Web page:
COVID-19 pressures on first responders acknowledged – support needed now and in the future.

Community awareness around the mental health impacts of the ongoing COVID-19 crisis on the first responder community is growing.

The release of new research from Charles Sturt University (CSU) has given first responders a voice and given the communities they serve an opportunity to walk in their shoes.

Radio interview with ABC Illawarra featuring John Bale, Fortem Australia and Josh Taylor, Australian Paramedics Association

Over 1,500 first responders took part in the CSU online survey, including police and paramedics from across Australia.

The results show alarming levels of depression, anxiety and burnout as a result of pressures related to the pandemic, with depression and anxiety levels many times higher than expected in the general population.

The proportion of respondents with severe depression and anxiety was 10 and 4 times higher (respectively) than the general population.

The level of workplace burnout from respondents was very high with over half showing high levels of emotional exhaustion and burnout – 40% of respondents said they are considering quitting their current job.

Prime 7 News, speaking with James Maskey, Fortem Australia and Clare Sutton, CSU…

The major drivers identified behind this poor mental health were:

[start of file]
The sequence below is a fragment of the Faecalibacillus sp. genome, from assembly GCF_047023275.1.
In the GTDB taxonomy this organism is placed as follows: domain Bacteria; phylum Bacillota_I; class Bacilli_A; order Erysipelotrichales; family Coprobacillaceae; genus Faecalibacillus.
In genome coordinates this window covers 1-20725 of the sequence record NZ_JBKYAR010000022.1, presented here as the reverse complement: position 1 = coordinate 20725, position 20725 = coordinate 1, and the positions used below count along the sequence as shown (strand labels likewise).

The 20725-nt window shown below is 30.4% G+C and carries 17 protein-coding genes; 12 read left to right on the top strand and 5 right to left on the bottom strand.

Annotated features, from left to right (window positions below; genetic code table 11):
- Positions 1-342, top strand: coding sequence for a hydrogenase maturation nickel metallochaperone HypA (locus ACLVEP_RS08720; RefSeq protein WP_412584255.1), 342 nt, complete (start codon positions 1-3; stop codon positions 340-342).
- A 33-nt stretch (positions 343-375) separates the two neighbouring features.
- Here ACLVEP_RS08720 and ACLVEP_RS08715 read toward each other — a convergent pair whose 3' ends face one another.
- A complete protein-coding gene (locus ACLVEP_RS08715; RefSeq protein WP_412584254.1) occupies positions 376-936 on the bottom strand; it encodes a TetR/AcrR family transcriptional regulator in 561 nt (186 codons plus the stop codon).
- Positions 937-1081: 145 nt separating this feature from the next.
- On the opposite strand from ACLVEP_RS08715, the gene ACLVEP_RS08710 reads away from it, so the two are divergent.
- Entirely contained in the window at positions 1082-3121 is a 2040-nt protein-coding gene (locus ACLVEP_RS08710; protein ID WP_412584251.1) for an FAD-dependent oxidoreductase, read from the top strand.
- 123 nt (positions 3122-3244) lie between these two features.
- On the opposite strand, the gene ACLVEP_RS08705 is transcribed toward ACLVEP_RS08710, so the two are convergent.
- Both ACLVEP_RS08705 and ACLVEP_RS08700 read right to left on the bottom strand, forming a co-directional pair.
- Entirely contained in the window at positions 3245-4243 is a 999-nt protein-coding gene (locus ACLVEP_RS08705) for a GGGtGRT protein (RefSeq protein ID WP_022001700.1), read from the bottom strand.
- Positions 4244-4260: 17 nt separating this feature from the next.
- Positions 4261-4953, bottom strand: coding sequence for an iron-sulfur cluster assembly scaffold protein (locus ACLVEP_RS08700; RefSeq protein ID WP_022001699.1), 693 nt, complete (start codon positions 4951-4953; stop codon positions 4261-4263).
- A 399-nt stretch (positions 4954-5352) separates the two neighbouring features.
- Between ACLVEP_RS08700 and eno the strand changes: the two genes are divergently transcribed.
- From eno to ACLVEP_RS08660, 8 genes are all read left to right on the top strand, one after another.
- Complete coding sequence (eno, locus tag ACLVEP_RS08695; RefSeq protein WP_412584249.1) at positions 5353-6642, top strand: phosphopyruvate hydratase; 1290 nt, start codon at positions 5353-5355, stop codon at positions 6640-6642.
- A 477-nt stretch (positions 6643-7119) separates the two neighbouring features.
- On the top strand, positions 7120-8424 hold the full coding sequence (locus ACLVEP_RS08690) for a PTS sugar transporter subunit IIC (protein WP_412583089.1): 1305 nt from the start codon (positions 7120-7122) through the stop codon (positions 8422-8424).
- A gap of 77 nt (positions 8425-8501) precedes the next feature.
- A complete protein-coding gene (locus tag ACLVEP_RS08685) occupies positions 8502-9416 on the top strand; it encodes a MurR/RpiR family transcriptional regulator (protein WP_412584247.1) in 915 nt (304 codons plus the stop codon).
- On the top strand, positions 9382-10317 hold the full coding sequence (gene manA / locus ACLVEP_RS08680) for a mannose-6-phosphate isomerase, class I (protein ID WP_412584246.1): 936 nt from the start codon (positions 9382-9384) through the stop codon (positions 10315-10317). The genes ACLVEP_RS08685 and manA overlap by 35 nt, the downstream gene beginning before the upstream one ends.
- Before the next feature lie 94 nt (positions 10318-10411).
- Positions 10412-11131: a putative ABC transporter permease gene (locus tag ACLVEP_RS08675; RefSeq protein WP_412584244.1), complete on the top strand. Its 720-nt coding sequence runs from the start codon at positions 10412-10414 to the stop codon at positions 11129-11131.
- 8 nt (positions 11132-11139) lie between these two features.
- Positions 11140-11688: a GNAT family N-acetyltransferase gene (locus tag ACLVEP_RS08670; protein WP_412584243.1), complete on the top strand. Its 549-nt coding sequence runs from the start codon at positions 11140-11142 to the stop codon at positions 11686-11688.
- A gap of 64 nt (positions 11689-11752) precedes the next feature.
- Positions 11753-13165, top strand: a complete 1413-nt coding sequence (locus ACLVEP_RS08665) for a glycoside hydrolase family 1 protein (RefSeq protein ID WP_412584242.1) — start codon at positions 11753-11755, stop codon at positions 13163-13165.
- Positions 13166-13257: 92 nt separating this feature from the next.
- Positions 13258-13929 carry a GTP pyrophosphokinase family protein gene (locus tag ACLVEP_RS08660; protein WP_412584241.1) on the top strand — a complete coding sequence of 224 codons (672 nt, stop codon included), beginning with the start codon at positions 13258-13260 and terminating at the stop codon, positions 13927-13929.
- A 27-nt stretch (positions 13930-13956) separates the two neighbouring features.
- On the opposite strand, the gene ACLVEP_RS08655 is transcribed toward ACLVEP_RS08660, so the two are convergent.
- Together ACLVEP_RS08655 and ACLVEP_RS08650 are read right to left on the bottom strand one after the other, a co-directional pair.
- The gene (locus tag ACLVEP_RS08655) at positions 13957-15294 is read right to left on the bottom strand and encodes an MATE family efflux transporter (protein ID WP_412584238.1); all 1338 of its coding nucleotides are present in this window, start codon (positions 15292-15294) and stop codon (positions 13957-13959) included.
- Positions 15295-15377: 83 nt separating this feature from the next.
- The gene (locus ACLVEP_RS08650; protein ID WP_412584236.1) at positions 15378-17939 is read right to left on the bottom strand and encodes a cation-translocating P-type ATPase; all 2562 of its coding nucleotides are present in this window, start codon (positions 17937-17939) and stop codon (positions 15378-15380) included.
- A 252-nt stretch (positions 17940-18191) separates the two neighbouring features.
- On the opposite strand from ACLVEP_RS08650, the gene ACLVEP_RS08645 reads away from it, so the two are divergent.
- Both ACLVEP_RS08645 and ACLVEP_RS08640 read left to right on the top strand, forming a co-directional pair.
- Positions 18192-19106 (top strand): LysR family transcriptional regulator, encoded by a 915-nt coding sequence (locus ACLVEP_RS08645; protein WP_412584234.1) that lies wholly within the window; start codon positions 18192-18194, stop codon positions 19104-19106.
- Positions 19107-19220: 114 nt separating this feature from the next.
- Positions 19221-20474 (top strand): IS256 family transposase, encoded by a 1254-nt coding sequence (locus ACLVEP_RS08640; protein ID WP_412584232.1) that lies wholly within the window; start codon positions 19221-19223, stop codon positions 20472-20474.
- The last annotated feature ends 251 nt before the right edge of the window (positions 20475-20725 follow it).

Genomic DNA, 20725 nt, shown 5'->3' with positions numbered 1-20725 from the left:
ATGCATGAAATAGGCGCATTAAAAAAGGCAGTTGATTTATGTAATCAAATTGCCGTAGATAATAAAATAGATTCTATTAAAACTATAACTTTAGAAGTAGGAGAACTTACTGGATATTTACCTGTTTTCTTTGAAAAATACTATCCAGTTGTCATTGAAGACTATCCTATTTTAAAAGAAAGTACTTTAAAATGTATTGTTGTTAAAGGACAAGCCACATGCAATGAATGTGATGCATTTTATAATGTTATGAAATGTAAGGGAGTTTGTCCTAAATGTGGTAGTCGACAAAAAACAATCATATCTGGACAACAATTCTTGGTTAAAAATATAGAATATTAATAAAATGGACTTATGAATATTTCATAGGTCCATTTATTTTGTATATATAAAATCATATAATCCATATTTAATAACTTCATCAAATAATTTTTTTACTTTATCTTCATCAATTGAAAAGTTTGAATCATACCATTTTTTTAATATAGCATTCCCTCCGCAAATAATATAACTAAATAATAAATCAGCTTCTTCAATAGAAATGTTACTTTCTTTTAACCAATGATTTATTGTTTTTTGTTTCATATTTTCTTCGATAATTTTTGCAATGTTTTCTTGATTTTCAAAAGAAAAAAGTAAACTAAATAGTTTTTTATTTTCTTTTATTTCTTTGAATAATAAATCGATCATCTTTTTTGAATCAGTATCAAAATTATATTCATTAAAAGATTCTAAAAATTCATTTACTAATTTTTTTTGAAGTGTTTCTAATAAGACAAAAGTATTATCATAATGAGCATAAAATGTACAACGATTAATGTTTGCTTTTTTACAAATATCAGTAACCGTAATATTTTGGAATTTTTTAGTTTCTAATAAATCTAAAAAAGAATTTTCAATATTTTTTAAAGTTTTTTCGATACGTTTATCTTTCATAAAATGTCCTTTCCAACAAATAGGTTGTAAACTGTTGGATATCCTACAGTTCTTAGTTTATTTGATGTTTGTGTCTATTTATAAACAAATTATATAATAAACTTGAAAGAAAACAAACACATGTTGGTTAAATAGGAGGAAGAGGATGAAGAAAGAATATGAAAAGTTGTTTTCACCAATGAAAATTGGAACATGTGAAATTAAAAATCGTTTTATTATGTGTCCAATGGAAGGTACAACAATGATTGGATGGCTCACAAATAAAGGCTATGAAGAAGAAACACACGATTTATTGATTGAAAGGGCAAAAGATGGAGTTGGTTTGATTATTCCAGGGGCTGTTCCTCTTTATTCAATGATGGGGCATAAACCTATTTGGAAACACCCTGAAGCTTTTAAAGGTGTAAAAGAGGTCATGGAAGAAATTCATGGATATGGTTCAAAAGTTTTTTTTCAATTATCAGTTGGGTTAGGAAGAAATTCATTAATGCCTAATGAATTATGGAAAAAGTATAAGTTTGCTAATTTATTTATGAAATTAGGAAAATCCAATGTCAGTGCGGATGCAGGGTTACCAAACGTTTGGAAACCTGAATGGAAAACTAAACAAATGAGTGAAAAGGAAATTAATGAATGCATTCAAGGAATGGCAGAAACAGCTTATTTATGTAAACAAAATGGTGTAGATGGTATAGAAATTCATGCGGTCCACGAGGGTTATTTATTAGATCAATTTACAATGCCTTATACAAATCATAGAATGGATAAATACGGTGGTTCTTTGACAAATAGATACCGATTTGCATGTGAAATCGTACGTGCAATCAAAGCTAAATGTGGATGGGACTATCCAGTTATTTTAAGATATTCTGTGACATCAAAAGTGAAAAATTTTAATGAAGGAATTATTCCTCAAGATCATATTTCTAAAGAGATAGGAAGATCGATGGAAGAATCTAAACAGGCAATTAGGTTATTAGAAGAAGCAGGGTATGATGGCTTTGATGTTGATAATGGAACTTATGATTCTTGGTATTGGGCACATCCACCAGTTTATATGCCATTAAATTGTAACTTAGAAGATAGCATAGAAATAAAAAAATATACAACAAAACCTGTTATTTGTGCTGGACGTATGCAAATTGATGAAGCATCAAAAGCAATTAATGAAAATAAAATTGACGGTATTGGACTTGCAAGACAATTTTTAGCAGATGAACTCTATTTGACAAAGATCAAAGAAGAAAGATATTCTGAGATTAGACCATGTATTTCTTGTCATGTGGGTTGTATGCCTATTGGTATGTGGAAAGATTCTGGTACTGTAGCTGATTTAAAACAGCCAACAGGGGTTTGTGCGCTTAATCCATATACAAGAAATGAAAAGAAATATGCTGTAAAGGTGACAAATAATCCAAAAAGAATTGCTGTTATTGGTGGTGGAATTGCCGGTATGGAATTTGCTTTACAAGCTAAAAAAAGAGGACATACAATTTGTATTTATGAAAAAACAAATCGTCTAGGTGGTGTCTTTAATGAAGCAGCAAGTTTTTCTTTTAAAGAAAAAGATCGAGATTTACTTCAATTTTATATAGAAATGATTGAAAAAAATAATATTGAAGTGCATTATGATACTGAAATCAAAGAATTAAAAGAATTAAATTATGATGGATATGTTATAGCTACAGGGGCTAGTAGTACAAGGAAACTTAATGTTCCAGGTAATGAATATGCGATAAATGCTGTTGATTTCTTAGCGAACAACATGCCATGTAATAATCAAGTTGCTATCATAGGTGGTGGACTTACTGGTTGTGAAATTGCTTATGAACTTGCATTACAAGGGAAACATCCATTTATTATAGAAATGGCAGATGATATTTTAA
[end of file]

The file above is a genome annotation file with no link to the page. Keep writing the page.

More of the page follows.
1. Increased workload – 30% said it was higher than what is fair and reasonable.
  2. A rapidly changing work environment.
  3. Insufficient practical support and operational guidance.
  4. Lack of management connection with the ‘coal-face’
  5. Ambiguous, conflicting, and redundant communication.
  6. Fears around contracting COVID-19 and spreading it to loved ones.

The report made 8 recommendations; Fortem Australia is already having an impact in two of the key areas identified and has the ability to scale up with further funding and support.

“First responders are calling for a range of mental health support services that are made available not just within the workplace but outside work, within their social networks – supports that harness the power of community connection,” says John Bale, Managing Director, Fortem Australia.

“The day-to-day opportunities Fortem provides first responder families to connect socially are a great example and underpin our deeper clinical supports.

“Since the Black Summer Bushfires close to 6,000 people have felt the benefit of our locally based wellbeing activities and over 500 psychology sessions have been conducted.

“93% of participants say they felt the benefit of our approach; the CSU study is further proof that engaging those workplace social networks is critical in first responder mental health and fitness.”

Fortem Australia thanks Charles Sturt University for their work in this space and looks forward to working with them in the future. 

The full CSU report on the ‘Mental health, wellbeing and work impacts of COVID-10 on first responders’ can be accessed HERE.

Fortem Australia supports the mental health and wellbeing of first responders and their family members – the people who protect and care for our community.

We offer free wellbeing activities, clinical support and transition and employment programs.

Funded by the Commonwealth until 31 December 2021, our supports have grown in response to the Black Summer Bushfires of 2019/20.

Fortem activities, events and community engagements are designed to support the mental fitness of our first responder families. Read more about Our Approach.
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